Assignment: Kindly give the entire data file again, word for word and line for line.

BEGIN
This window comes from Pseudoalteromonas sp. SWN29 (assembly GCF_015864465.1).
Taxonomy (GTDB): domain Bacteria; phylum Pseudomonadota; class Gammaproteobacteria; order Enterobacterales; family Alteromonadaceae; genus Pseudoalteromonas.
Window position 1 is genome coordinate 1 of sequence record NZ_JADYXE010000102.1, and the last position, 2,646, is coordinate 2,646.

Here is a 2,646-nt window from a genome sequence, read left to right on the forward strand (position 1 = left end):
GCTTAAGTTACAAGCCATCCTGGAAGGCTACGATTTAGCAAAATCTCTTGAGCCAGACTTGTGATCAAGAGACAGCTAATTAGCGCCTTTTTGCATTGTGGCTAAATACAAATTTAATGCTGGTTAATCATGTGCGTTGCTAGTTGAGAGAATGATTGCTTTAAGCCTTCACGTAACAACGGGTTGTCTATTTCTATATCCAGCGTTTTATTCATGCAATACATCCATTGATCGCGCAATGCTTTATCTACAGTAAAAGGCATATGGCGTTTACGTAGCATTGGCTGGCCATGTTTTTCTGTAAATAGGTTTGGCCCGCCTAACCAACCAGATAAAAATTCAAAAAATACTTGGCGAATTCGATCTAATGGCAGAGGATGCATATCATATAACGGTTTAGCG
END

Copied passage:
This window comes from Pseudoalteromonas sp. SWN29 (assembly GCF_015864465.1).
Taxonomy (GTDB): domain Bacteria; phylum Pseudomonadota; class Gammaproteobacteria; order Enterobacterales; family Alteromonadaceae; genus Pseudoalteromonas.
Window position 1 is genome coordinate 1 of sequence record NZ_JADYXE010000102.1, and the last position, 2,646, is coordinate 2,646.

Here is a 2,646-nt window from a genome sequence, read left to right on the forward strand (position 1 = left end):
GCTTAAGTTACAAGCCATCCTGGAAGGCTACGATTTAGCAAAATCTCTTGAGCCAGACTTGTGATCAAGAGACAGCTAATTAGCGCCTTTTTGCATTGTGGCTAAATACAAATTTAATGCTGGTTAATCATGTGCGTTGCTAGTTGAGAGAATGATTGCTTTAAGCCTTCACGTAACAACGGGTTGTCTATTTCTATATCCAGCGTTTTATTCATGCAATACATCCATTGATCGCGCAATGCTTTATCTACAGTAAAAGGCATATGGCGTTTACGTAGCATTGGCTGGCCATGTTTTTCTGTAAATAGGTTTGGCCCGCCTAACCAACCAGATAAAAATTCAAAAAATACTTGGCGAATTCGATCTAATGGCAGAGGATGCATATCATATAACGGTTTAGCG